The Monk & the General

The Monk & the General

This is a story, one of my teachers used to tell. I wrote it down in my own words because I could not remember the exact details, but the last dialogue remains the same. I didn’t change it.

💗Once upon a time, in an ancient and far away land, there was a civil war.
It was a very dark time, the cruelty of the invading armies and their horrible actions towards the holy men and the people of the land was the stuff of legend.
The fear was holding people’s heart tight and it run so deep that no one dared to talk about the soldiers and their actions.
The soldiers were ruthless; they would storm through villages and towns to take control, stealing any valuables they could find, and killing anyone on their path who would try to oppose or fight them.

To make their will know, and mainly as a demonstration of their political power, the armies of soldiers were especially harsh with the holy men and monks. They knew of the powers they possessed, the great influence they had over the minds and hearts of the people.

The high-ranking officials gave strict instructions to humiliate and torture the holy men publicly, executing them on the squares of towns and villages, as a show, so everybody could see. The people were forced to watch so that they knew who the new powers were.

One fateful day, during a raid, special factions of armies were dispatched to a well-known village. The soldiers were given precise instructions, to hunt the highest-ranking members among the monks, in an ancient and sacred temple. They were instructed to bring the high-ranking monks before the army officials, alive, and to kill and torture the rest of the monks.

After the unnecessary cruelty and bloodshed, the soldiers returned with the captured holy men, except one.

The army’s General was informed of this monk. He was one of the highest-ranking monks in the temple and he had refused to follow the soldiers.

The General was furious. He could not understand why a simple man could refuse to follow orders, even under threat to his life and his brothers’.
The soldier in charge explained that even under threat, the monk would not move: “We tortured and murdered numerous lower ranks in front of him… All the others were captured, yet he remained still…”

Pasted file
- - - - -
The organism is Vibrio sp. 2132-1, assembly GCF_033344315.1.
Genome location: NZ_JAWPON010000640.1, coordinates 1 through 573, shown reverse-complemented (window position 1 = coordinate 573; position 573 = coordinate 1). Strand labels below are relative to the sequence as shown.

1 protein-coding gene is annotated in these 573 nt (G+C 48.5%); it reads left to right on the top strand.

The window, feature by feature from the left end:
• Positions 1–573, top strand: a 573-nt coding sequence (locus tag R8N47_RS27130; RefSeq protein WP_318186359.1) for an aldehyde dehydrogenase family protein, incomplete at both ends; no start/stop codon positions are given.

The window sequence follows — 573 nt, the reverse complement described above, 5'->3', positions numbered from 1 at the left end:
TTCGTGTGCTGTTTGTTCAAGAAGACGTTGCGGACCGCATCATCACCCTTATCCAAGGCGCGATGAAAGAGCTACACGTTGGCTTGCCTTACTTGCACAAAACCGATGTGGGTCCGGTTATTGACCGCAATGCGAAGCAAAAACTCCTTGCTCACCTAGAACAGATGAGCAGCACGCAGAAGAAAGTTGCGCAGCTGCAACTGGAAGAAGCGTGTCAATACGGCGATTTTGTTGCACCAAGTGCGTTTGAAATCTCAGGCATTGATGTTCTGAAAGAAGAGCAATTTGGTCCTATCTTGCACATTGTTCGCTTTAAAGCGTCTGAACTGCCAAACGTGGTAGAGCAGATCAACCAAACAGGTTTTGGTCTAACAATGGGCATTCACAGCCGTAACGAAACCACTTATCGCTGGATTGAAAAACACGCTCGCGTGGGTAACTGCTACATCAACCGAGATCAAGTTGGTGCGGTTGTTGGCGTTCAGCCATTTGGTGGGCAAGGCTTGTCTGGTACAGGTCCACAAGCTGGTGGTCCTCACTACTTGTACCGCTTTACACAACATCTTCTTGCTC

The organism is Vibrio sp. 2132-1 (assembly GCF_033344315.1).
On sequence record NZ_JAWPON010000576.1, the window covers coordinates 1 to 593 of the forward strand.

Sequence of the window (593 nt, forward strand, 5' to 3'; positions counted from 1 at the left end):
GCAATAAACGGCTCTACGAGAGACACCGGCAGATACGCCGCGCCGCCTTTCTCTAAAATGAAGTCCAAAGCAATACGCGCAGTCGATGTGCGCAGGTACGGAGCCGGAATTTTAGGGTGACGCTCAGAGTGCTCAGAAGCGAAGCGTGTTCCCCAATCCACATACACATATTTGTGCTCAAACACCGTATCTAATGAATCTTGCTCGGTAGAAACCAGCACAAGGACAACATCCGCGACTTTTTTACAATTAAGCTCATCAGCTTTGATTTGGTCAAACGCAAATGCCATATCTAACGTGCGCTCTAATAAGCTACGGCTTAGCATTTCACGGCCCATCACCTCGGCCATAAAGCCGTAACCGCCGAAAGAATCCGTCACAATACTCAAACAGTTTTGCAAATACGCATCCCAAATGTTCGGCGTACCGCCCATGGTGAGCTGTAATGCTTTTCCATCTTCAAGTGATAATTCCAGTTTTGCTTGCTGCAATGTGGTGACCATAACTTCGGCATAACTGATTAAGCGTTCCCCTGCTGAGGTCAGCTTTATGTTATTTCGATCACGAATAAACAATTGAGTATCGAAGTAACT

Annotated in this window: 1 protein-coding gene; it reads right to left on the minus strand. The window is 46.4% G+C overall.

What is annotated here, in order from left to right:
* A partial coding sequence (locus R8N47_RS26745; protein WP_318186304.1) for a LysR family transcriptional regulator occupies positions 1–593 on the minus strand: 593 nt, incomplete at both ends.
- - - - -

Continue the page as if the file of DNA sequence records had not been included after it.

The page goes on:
The soldier explained that they did not want to harm him, because they knew the general would want to deal with such a dissident in person.

The General thought on this for a while. He was furious as in all his years as an enforcer, he had never encountered a man like this one: “How dare he!” He shouted, “The audacity!”
And so, he decided to meet this monk face to face and rode off to the monastery.

On his horse, he passed through the gates of the temple. And then suddenly, in front of him, he saw the monk.
He was a small man, standing still, face to the sun, sitting on the ground, his arms clasped behind his back and with an incredibly peaceful face.

The General dismounted and walked towards him, with the security of a man that knows he owns the world.

When he was closer to the monk, the general unsheathed his sword, pushing the tip of the shining blade into the navel’s monk.

For the first time, the monk made eye contact, looking down from the sky and into the face of the soldier.

The general looked into the monk’s eye and shouted: “Don’t you know who I am, monk? I could take this sword and run it through your belly without blinking an eye.”

The monk remained still and peaceful, his expression unchanged and looking at the general in the eye, he replied: “And don’t you know who I am? I could have your sword run through my belly without blinking an eye.”

~~~~~~~~~

I don’t really know what happened to the monk and the general, but I want to believe that the general after witnesses such peace, strength and courage, he would have bowed to the monk and become his disciple….

My question to you is this, today: “Are human beings able to open their heart and feel peace and compassion in hell?”

Blessings and Love, Always

Michela xo

( Art by Demetrio Venturini:
https://www.artstation.com/dventurini
& https://www.deviantart.com/demventurini/galleryhttps://www.deviantart.com/demventurini/gallery )

© Michela Sborchia ALL RIGHTS RESERVED

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